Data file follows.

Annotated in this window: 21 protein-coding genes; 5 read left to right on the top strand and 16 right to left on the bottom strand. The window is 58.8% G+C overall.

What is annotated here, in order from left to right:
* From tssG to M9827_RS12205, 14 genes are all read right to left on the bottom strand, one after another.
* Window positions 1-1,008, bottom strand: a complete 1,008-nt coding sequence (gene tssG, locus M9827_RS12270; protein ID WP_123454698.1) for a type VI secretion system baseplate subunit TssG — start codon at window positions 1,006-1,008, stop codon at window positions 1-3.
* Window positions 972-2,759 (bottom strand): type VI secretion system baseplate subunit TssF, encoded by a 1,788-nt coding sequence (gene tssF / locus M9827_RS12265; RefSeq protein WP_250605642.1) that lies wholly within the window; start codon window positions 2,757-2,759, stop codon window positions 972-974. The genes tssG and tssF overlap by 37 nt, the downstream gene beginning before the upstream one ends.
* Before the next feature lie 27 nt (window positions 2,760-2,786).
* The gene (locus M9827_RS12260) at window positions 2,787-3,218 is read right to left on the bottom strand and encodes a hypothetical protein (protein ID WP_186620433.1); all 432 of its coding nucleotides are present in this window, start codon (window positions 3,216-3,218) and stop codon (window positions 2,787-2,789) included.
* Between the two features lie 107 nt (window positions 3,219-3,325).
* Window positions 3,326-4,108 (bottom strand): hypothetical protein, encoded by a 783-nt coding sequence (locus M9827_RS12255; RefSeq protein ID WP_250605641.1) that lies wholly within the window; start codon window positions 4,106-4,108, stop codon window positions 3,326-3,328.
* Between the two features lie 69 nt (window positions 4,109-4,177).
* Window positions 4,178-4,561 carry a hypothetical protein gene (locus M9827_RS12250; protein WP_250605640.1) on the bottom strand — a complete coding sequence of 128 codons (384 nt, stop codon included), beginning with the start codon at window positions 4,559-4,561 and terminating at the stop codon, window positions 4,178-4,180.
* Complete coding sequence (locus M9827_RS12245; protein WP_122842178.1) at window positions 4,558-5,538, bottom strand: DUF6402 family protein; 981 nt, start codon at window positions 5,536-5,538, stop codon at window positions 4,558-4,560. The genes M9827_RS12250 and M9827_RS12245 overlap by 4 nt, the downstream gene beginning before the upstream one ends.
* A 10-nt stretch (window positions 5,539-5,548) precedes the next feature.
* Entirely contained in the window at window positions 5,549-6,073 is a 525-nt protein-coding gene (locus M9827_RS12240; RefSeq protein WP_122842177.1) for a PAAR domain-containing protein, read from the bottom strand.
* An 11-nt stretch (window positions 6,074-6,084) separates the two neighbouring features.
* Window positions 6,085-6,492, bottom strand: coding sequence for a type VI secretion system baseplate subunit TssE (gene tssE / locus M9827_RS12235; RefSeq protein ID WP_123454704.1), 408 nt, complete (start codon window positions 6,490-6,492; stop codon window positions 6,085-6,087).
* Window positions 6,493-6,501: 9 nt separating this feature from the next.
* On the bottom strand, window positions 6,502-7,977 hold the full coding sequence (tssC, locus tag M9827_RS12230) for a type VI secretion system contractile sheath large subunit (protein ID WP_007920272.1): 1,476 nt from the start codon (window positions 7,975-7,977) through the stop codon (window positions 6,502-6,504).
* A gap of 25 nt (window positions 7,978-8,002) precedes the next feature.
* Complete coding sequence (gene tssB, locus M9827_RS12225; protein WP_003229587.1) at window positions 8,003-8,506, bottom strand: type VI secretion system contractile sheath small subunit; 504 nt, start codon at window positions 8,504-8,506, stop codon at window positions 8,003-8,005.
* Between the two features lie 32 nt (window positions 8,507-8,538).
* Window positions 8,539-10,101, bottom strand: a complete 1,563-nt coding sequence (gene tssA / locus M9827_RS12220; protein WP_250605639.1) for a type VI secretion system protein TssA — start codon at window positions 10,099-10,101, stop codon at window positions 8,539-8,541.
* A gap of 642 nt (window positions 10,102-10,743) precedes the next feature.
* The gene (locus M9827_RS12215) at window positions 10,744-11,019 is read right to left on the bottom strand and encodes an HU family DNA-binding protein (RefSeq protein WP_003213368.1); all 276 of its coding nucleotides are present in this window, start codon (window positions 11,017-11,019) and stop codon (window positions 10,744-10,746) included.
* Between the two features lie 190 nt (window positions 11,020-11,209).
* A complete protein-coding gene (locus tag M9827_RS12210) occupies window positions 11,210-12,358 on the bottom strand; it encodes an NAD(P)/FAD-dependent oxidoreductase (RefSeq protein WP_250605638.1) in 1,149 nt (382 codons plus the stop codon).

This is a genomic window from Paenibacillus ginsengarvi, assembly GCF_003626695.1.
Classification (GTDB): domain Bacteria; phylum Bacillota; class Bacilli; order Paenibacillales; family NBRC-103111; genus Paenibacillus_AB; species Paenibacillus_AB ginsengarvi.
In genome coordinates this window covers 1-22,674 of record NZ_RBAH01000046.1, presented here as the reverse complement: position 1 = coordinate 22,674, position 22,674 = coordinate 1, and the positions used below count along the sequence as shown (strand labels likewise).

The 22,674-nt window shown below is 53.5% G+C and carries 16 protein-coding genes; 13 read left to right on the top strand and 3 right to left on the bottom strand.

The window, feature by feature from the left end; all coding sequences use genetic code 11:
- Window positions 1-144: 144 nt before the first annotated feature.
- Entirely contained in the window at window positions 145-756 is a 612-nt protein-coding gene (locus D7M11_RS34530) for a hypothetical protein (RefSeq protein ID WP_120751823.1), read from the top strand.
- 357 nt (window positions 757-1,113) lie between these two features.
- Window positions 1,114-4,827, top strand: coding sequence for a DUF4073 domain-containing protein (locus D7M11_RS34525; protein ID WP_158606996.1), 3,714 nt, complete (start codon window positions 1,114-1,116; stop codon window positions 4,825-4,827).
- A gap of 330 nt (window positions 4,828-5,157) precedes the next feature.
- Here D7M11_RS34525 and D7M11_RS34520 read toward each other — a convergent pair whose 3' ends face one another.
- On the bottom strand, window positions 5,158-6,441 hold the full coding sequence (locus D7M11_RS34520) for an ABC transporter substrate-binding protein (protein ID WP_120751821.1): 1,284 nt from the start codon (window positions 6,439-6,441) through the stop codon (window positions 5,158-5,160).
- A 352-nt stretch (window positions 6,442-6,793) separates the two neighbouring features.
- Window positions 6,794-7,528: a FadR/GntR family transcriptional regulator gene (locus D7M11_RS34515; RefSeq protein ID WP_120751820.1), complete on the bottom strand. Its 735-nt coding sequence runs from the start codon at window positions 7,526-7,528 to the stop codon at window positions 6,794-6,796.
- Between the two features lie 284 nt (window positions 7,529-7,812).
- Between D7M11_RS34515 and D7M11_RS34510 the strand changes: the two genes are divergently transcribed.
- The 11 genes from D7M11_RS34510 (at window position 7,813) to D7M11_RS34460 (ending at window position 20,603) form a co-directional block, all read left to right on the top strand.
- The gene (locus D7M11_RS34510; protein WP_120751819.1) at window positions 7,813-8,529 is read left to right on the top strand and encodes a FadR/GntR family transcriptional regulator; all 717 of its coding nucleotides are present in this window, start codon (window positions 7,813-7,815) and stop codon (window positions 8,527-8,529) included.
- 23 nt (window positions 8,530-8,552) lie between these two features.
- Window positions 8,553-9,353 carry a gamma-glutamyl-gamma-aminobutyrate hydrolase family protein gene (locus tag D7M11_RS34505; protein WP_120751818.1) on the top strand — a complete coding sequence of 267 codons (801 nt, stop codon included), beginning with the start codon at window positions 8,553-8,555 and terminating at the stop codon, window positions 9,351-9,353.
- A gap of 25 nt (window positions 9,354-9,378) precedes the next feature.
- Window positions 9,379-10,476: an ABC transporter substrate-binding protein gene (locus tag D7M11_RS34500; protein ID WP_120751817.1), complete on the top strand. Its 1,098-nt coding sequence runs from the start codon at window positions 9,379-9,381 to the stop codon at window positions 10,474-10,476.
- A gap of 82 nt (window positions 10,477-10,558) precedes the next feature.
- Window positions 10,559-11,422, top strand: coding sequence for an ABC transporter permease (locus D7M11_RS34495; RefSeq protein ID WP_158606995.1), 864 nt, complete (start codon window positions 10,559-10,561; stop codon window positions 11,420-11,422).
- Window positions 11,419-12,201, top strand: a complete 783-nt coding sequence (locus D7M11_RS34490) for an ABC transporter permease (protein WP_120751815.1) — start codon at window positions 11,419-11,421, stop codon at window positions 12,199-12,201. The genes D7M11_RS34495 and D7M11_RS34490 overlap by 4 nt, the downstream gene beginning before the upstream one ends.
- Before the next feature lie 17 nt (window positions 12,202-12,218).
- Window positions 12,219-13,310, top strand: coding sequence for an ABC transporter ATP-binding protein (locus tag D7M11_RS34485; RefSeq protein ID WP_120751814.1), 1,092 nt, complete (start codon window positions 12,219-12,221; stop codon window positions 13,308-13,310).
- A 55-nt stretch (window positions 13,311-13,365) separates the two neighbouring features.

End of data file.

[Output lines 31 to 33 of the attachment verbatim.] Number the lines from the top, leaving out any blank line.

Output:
The window, feature by feature from the left end; all coding sequences use genetic code 11:
- Window positions 1-144: 144 nt before the first annotated feature.
- Entirely contained in the window at window positions 145-756 is a 612-nt protein-coding gene (locus D7M11_RS34530) for a hypothetical protein (RefSeq protein ID WP_120751823.1), read from the top strand.